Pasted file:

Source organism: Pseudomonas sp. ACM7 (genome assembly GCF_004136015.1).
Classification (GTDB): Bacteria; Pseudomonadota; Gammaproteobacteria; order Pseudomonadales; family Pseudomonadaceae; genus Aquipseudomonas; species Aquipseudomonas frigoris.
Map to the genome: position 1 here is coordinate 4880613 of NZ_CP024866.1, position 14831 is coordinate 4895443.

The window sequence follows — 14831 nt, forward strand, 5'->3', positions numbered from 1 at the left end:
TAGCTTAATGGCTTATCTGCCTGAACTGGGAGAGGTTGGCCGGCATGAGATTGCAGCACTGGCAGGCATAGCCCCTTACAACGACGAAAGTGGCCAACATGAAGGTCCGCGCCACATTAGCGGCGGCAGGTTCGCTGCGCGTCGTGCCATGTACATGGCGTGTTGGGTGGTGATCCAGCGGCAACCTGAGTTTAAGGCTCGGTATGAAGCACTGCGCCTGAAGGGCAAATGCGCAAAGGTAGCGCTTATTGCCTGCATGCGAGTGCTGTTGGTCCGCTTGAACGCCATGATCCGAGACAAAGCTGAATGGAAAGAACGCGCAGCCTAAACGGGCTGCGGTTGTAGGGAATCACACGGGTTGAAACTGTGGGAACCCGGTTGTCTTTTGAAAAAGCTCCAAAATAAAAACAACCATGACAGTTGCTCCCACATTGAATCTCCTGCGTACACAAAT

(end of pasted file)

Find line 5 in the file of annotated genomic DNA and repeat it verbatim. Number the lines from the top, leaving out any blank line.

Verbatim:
TAGCTTAATGGCTTATCTGCCTGAACTGGGAGAGGTTGGCCGGCATGAGATTGCAGCACTGGCAGGCATAGCCCCTTACAACGACGAAAGTGGCCAACATGAAGGTCCGCGCCACATTAGCGGCGGCAGGTTCGCTGCGCGTCGTGCCATGTACATGGCGTGTTGGGTGGTGATCCAGCGGCAACCTGAGTTTAAGGCTCGGTATGAAGCACTGCGCCTGAAGGGCAAATGCGCAAAGGTAGCGCTTATTGCCTGCATGCGAGTGCTGTTGGTCCGCTTGAACGCCATGATCCGAGACAAAGCTGAATGGAAAGAACGCGCAGCCTAAACGGGCTGCGGTTGTAGGGAATCACACGGGTTGAAACTGTGGGAACCCGGTTGTCTTTTGAAAAAGCTCCAAAATAAAAACAACCATGACAGTTGCTCCCACATTGAATCTCCTGCGTACACAAAT